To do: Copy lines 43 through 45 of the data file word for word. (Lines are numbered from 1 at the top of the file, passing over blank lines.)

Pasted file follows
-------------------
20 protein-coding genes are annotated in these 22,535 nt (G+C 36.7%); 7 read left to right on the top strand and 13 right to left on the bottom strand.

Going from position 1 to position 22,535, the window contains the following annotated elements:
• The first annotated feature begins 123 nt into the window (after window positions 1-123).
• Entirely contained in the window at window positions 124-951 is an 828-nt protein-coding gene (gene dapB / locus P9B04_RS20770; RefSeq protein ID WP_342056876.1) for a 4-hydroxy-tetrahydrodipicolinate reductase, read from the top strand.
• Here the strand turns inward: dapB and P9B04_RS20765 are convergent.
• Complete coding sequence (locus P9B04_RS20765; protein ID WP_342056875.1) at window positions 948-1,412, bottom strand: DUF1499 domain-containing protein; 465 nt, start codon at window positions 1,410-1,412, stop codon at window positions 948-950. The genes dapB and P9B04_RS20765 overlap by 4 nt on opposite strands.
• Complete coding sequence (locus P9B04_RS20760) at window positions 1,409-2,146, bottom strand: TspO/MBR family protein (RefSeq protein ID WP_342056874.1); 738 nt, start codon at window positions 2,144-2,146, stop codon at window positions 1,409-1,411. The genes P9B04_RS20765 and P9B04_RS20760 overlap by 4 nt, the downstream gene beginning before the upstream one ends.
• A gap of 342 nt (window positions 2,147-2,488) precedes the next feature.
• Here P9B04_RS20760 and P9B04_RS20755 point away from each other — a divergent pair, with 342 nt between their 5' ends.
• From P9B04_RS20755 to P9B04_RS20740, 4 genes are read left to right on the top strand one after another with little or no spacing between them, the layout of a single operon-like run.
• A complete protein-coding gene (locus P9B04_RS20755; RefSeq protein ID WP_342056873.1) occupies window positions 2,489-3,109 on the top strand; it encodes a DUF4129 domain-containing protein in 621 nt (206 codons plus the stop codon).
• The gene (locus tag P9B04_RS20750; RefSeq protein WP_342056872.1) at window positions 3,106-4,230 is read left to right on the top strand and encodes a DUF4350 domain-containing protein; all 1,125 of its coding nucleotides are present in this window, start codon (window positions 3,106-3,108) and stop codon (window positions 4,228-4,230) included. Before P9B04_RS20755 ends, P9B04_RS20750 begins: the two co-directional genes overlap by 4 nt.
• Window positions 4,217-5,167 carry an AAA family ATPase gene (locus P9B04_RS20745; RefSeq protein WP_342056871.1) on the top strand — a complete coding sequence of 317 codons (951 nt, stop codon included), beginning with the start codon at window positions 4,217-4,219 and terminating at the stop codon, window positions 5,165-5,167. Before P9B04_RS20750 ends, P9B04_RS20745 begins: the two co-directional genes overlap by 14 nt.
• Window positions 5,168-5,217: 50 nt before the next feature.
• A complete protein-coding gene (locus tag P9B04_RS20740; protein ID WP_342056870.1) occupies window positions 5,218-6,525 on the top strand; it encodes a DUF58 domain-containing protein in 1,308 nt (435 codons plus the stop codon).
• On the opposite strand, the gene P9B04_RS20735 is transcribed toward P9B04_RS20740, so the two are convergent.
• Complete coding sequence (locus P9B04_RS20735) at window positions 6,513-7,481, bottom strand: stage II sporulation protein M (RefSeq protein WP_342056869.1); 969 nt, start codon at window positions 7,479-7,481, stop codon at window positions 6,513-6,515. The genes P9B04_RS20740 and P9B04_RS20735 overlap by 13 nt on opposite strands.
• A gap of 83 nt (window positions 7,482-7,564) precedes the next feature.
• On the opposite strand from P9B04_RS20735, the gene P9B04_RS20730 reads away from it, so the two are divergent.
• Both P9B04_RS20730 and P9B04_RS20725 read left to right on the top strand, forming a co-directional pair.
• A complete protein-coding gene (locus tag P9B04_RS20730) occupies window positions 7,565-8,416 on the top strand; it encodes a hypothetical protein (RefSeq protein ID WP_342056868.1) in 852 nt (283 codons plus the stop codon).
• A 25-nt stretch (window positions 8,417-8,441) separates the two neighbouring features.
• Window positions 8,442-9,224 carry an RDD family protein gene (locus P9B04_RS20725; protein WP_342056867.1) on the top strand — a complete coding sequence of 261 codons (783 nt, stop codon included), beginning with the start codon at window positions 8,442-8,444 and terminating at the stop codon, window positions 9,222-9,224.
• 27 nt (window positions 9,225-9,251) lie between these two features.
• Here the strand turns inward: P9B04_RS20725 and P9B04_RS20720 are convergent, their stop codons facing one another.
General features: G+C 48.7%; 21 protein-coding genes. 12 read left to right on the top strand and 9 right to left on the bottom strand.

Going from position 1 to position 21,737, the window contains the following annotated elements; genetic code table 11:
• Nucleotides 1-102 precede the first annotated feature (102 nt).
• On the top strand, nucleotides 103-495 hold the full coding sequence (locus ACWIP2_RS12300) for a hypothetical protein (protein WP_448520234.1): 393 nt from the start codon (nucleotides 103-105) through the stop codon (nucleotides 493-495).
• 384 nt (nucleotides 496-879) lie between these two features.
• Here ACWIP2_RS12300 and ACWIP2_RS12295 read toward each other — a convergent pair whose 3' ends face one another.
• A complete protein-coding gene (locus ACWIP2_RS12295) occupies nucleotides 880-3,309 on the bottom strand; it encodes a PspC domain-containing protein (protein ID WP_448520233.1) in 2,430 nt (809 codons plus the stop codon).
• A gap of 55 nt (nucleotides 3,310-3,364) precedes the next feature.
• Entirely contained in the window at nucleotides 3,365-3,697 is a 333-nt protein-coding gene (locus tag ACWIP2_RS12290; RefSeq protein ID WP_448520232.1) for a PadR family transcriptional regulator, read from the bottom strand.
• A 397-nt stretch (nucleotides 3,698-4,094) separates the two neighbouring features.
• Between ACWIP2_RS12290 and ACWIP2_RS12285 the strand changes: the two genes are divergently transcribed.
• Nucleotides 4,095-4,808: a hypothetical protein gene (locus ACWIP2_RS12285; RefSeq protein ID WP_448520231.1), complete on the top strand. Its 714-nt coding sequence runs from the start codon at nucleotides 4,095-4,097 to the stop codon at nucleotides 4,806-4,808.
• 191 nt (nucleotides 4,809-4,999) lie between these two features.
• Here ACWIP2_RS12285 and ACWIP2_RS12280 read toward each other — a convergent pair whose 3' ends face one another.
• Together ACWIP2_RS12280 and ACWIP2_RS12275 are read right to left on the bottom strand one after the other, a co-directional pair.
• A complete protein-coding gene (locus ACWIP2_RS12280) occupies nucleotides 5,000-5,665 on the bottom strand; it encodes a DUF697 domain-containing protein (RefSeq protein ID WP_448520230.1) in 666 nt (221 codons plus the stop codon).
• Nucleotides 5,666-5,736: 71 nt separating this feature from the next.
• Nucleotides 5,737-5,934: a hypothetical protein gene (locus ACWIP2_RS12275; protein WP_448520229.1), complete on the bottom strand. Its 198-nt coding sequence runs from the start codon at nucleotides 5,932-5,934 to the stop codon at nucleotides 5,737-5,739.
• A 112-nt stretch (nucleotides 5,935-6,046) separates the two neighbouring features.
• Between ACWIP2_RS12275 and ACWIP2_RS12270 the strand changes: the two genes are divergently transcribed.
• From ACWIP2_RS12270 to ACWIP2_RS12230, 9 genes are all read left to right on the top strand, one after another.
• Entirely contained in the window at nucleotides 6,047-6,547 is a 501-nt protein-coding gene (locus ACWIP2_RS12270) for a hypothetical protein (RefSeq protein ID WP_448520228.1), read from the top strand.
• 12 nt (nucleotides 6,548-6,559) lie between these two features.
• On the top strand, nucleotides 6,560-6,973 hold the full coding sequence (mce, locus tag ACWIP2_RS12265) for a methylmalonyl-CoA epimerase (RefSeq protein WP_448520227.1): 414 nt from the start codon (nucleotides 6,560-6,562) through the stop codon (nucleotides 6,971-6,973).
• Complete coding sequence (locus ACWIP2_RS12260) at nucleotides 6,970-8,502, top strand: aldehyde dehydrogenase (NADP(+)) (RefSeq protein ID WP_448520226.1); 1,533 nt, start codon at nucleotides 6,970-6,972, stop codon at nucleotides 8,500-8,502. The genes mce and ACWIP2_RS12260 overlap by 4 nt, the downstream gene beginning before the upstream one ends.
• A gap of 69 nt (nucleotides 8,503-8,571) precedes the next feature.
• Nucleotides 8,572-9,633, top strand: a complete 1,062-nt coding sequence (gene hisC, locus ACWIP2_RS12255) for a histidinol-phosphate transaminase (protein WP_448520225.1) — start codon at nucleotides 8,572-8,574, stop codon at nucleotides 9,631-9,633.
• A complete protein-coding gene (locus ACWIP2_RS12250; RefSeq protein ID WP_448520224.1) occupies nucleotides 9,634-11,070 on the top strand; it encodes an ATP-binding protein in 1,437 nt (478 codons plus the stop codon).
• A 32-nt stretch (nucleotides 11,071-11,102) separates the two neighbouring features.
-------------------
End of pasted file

• Nucleotides 5,737-5,934: a hypothetical protein gene (locus ACWIP2_RS12275; protein WP_448520229.1), complete on the bottom strand. Its 198-nt coding sequence runs from the start codon at nucleotides 5,932-5,934 to the stop codon at nucleotides 5,737-5,739.
• A 112-nt stretch (nucleotides 5,935-6,046) separates the two neighbouring features.
• Between ACWIP2_RS12275 and ACWIP2_RS12270 the strand changes: the two genes are divergently transcribed.